Passing on a court case

The Albany County Attorney’s Office requested the County Commission on Tuesday to appoint a special prosecutor to handle a criminal case after several threats were made to law enforcement and court officials involved.

The case the attorney’s office is looking to appoint a special prosecutor for is Wyoming versus William Keller, where the defendant allegedly violated a protection order.

Albany County Attorney Peggy Trent said by appointing a special prosecutor, Albany County officials who were threatened by the individual would be removed from the case to make room for a prosecutor from Laramie County. In exchange for helping in this criminal matter, Albany County prosecutors would help Laramie County with a similar case.

“It is the county attorney’s office’s intent to request that Laramie County would be appointed on a specific case,” Trent said.

“Our office filled a revocation of the criminal offense — violating of an order of protection — and now the defendant has made threats toward a deputy as well as myself and (Circuit Court Judge Robert) Castor.”

The court case would continue through the legal process just as any other case in Albany County would, the main difference would be the prosecution would be coming from Laramie County, she said.

“We basically just substitute another prosecutor who has not been in this situation or threatened to handle the case,” Trent said.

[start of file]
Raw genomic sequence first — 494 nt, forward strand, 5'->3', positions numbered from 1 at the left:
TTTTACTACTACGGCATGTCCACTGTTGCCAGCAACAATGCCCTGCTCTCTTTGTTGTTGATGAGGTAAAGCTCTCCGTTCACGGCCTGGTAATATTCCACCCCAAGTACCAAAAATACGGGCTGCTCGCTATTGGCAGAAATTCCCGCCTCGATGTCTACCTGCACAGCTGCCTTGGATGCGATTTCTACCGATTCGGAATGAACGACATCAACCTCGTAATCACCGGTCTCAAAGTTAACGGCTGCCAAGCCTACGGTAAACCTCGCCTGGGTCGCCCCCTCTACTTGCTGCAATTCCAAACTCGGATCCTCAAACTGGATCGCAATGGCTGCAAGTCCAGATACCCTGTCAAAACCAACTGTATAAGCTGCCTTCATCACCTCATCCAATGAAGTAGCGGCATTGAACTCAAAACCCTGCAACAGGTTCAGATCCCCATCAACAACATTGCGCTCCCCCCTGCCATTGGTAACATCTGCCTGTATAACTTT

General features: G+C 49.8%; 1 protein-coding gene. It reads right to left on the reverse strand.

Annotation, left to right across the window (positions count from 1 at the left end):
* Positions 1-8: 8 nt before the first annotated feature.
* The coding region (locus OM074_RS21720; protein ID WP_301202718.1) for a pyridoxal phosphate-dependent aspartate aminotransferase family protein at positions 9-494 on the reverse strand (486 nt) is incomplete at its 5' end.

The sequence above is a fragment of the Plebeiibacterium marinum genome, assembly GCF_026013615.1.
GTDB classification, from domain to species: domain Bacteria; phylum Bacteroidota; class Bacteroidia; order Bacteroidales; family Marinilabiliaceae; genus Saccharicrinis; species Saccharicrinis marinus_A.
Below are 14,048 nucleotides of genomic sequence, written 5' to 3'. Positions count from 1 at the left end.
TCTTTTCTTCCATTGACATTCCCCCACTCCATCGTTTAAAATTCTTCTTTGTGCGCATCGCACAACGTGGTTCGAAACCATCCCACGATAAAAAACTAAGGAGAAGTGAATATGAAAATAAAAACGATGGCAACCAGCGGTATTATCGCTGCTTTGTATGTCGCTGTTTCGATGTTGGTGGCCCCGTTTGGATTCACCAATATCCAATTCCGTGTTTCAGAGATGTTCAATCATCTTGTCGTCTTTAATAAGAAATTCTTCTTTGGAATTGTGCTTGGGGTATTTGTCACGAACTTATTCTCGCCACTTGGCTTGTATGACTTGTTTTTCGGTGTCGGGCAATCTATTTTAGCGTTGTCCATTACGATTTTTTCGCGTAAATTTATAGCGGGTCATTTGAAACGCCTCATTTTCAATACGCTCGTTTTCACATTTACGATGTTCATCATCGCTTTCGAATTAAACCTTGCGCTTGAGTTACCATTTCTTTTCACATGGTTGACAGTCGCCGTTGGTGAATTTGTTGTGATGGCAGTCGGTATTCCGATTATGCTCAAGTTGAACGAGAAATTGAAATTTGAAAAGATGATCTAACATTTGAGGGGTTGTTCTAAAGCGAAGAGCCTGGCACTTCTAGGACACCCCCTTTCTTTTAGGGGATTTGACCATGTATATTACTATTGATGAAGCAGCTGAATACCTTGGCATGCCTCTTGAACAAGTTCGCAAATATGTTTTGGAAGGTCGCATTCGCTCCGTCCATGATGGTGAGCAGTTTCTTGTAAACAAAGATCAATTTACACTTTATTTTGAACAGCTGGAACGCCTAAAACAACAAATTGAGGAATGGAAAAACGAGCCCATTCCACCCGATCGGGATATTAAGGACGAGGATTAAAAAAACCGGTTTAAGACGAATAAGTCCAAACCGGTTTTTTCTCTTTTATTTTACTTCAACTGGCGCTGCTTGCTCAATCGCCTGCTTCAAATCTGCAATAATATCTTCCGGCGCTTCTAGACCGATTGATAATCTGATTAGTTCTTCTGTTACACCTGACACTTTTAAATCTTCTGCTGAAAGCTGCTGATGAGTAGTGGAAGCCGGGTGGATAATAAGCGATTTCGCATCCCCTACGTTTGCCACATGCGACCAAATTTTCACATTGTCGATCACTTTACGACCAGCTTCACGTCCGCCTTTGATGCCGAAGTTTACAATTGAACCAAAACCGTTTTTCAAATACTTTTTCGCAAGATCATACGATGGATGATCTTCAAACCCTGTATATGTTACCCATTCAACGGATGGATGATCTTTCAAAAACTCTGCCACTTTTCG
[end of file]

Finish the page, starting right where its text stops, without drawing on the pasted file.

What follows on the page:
“It provides a basis to make sure that the defendant receives a fair trial and prosecution and how the case is being presented.”

Because people can become upset when going through the legal system, threats made by individuals have to show the person intends to inflict harm on someone before it goes to a special prosecutor, she said. If the threats are found to be credible, special prosecution can be provided, which happened twice in 2015.

“Occasionally, suspects and individuals may make statements that are addressed or directed toward law enforcement or prosecutors out of frustration of the situation that they are in,” Trent said. “The question becomes whether the statements made rise to the level of whether they want to cause harm and carrying out those statements.”

Working with prosecutors from other counties is the first choice for many county officials when choosing a special prosecutor for a case because the county requesting the assistance would only have to pay for mileage, rather than hiring new prosecution for the case, she said.

“Instead of hiring private counsel and a private entity to be appointed as a special prosecutor, we first look to governmental entities so that we are helping each other financially as well as handling a conflict,” Trent said.

The motion to approve a special prosecutor passed 3-0, with no commissioners absent or abstaining.

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